- Reducing liver function tests for statin monitoring
I was very pleased to read Homer et al’s paper on reducing liver function tests for statin monitoring.1 Over-testing involves cost, may lead to unnecessary further investigation, consumes clinical time and leads to patient anxiety.
LFTs may have become a ‘routine’ investigation in primary care,2 sometimes performed when a patient has non-specific symptoms and no particular pointers to liver disease. In the ALFIE study a large cohort of patients with incident LFT testing in primary care was followed up for the development of liver disease2. Of patients tested 21.7% had at least one abnormal liver function result in a routine LFT test battery while only 1.14% developed liver disease during follow up. This finding was backed up in the BALLETS study3 where fewer than 5% of people with abnormal LFT results in primary care were found to have a specific disease of the liver.
The British Society for Gastroenterology is preparing guidance on when to test LFTs and how to interpret the results. The guidelines should be published later this year.
The RCGP Liver Disease Clinical Priority Programme has been created to support the management of liver disease in primary care, and will publicise these guidelines when they are published on its resource page (www.rcgp.org.uk/cl...Competing Interests: None declared.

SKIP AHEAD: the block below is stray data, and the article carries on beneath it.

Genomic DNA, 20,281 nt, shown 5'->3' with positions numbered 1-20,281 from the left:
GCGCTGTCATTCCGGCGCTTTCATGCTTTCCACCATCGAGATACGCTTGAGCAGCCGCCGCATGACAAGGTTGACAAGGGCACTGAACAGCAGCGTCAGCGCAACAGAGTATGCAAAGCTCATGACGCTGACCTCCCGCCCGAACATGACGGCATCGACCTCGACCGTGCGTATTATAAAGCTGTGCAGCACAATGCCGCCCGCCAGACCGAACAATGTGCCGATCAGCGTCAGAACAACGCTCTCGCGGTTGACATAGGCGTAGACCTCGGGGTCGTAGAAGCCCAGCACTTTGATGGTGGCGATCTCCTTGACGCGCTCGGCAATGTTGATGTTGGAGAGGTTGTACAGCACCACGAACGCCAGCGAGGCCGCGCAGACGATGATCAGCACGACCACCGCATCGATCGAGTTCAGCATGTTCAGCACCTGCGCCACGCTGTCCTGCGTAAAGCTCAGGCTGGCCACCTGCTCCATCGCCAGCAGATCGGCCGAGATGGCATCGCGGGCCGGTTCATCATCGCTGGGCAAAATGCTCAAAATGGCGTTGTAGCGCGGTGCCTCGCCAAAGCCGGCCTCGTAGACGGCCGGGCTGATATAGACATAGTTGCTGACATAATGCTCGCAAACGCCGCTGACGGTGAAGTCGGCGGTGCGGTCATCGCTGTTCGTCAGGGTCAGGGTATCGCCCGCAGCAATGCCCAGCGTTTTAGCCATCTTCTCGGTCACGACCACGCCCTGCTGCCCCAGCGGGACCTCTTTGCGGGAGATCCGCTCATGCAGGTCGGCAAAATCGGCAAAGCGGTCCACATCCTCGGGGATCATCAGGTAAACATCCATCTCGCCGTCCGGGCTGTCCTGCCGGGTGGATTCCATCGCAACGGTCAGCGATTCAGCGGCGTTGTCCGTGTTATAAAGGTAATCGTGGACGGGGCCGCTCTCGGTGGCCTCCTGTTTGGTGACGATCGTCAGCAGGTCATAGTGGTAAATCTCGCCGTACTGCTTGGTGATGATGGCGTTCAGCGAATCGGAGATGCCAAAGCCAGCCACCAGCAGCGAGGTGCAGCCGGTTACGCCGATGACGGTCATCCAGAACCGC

- E: Statins and the need to reduce testing
In clinical practice and conform QOF guidelines, it is still common practice to do a full biochemical profile as well as full lipids, despite NICE guidelines suggesting that once a patient is on maximal tolerated statins further lipid testing is not necessary.
In 2011 I have a comment published in The Lancet, stating something similar, routine testing is not of any benefit.1
The cost savings suggested in this article are immense, if you take into account the time it takes for a receptionist to make the appointment, the health care assistance taken a blood sample, the transport costs to take it to the lab, the lab to process and report it and for the GP to file it, time and time again normal blood test results and then to see them back in the clinic for no other reason.
This article perfectly support this argument. It is now how to make this actually work in working practice.
1. de Vries, H. Raised liver enzymes in patients taking statins. The Lancet 2011; 377(9771) 1075.Competing Interests: None declared.